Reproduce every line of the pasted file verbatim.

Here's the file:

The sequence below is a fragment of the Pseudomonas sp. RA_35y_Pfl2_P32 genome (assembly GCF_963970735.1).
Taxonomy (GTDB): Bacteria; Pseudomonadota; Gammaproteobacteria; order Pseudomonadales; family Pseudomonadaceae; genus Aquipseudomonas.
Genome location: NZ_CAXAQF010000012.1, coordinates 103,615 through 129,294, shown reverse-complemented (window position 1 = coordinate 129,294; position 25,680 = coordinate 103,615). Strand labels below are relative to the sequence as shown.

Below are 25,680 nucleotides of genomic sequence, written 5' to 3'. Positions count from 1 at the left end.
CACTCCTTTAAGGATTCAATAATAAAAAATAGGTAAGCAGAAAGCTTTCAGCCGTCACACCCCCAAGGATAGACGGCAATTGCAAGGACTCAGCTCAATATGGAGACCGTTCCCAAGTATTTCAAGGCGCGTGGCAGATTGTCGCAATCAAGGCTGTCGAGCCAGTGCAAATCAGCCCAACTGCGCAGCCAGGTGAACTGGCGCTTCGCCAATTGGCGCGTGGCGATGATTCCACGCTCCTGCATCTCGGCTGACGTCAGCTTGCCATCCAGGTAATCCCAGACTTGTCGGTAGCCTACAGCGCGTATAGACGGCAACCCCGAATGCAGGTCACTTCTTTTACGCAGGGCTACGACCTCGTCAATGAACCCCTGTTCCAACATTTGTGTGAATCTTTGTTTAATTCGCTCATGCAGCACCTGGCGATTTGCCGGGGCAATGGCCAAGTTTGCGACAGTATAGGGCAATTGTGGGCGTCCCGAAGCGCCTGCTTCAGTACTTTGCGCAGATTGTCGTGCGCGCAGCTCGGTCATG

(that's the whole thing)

The sequence below is a fragment of the Pseudomonas sp. RA_35y_Pfl2_P32 genome (assembly GCF_963970735.1).
Taxonomy (GTDB): Bacteria; Pseudomonadota; Gammaproteobacteria; order Pseudomonadales; family Pseudomonadaceae; genus Aquipseudomonas.
Genome location: NZ_CAXAQF010000012.1, coordinates 103,615 through 129,294, shown reverse-complemented (window position 1 = coordinate 129,294; position 25,680 = coordinate 103,615). Strand labels below are relative to the sequence as shown.

Below are 25,680 nucleotides of genomic sequence, written 5' to 3'. Positions count from 1 at the left end.
CACTCCTTTAAGGATTCAATAATAAAAAATAGGTAAGCAGAAAGCTTTCAGCCGTCACACCCCCAAGGATAGACGGCAATTGCAAGGACTCAGCTCAATATGGAGACCGTTCCCAAGTATTTCAAGGCGCGTGGCAGATTGTCGCAATCAAGGCTGTCGAGCCAGTGCAAATCAGCCCAACTGCGCAGCCAGGTGAACTGGCGCTTCGCCAATTGGCGCGTGGCGATGATTCCACGCTCCTGCATCTCGGCTGACGTCAGCTTGCCATCCAGGTAATCCCAGACTTGTCGGTAGCCTACAGCGCGTATAGACGGCAACCCCGAATGCAGGTCACTTCTTTTACGCAGGGCTACGACCTCGTCAATGAACCCCTGTTCCAACATTTGTGTGAATCTTTGTTTAATTCGCTCATGCAGCACCTGGCGATTTGCCGGGGCAATGGCCAAGTTTGCGACAGTATAGGGCAATTGTGGGCGTCCCGAAGCGCCTGCTTCAGTACTTTGCGCAGATTGTCGTGCGCGCAGCTCGGTCATG